Plane manufacturer Boeing has issued an update to the control systems on the 737 Max aircraft, two of which have crashed in the past five months.
Investigators have not yet determined the cause of the accidents, and it remains unclear when the aircraft might return to service.
As part of the upgrade, Boeing will install as standard a warning system which was previously an optional safety feature.
Neither of the planes, operated by Lion Air and Ethiopian Airlines, that were involved in the fatal crashes carried the alert systems.
It is designed to warn pilots when sensors produce contradictory readings.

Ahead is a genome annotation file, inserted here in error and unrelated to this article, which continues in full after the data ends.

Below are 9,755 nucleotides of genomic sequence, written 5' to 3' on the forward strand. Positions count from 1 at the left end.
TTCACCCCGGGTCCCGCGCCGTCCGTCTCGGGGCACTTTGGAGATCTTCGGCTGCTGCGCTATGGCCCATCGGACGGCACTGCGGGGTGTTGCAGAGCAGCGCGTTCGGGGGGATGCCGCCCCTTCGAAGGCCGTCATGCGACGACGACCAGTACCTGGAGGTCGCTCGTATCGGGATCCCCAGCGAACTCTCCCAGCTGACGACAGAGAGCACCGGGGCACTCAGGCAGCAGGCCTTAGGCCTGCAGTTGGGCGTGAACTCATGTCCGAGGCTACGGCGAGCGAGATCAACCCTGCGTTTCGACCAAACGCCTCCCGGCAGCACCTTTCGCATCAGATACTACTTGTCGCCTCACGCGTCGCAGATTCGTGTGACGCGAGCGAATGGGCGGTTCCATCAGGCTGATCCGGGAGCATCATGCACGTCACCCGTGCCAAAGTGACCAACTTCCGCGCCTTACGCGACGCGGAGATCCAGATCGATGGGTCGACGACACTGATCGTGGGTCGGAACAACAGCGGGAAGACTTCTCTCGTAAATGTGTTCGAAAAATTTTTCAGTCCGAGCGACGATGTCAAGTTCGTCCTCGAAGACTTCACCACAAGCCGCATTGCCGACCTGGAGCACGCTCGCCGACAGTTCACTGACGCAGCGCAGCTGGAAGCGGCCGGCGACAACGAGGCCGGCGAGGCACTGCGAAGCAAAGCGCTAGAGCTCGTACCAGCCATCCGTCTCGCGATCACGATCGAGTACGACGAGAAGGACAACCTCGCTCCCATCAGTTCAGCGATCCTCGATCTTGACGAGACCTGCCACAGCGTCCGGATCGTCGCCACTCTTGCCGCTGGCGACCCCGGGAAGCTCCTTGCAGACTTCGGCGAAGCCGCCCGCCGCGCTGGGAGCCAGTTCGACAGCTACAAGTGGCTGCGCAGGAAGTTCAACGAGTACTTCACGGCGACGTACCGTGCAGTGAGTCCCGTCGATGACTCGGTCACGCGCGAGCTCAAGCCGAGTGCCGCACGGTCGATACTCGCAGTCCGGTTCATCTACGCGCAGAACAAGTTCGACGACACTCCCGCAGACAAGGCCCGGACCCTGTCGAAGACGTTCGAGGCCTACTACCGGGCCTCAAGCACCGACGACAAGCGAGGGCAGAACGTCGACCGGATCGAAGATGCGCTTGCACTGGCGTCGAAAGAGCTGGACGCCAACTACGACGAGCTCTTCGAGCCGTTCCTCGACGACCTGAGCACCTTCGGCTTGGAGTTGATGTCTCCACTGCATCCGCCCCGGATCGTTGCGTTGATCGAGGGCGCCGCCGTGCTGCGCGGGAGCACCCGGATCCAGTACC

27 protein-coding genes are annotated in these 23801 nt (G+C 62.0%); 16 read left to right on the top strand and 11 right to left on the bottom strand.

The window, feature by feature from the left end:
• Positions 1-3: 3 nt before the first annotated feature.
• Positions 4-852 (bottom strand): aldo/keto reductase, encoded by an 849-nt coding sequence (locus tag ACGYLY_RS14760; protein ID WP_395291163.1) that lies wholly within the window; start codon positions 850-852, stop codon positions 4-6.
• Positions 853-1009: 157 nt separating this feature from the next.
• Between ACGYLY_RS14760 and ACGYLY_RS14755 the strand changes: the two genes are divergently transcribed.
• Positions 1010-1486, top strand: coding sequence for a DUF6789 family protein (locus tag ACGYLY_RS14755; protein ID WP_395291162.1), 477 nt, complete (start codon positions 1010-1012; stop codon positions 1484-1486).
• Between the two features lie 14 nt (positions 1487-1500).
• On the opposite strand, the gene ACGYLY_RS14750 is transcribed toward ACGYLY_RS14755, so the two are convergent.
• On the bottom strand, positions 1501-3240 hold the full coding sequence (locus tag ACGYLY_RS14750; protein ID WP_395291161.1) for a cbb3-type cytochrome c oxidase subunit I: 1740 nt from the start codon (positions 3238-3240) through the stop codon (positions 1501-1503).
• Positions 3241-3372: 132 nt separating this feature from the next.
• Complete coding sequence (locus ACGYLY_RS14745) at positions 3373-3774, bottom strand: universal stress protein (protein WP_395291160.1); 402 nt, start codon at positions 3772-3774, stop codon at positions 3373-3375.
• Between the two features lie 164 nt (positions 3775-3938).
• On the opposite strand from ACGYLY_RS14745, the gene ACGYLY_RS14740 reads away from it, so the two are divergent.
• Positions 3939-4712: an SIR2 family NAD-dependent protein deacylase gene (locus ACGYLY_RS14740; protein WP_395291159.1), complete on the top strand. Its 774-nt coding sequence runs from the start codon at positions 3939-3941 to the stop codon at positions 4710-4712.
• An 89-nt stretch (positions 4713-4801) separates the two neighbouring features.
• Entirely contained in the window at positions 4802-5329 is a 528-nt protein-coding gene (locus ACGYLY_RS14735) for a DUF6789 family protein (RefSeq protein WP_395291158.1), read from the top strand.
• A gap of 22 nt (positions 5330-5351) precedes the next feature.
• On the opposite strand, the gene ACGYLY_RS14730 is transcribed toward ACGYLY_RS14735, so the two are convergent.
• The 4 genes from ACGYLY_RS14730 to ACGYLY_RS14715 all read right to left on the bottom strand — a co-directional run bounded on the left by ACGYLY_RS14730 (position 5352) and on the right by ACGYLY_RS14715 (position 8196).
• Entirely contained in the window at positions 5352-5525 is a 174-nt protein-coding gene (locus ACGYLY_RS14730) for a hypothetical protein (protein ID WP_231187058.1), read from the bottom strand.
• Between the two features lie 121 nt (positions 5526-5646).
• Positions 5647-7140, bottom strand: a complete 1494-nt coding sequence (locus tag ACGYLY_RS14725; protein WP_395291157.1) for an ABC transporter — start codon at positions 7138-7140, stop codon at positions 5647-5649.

Boeing said airlines would not be charged extra for that safety system to be installed.
The plane maker has also issued an upgrade to the Manoeuvring Characteristics Augmentation System, a mechanism that has been linked to the crashes.
Boeing has redesigned the software so that it will disable MCAS if it receives conflicting data from its sensors.
Announcing the package of upgrades, Boeing said a final version of the software would be submitted to the Federal Aviation Authority by the end of the week.
However, airlines will have to install the new software, give feedback on its performance, and train pilots before the changes could be certified and the planes passed safe to fly again.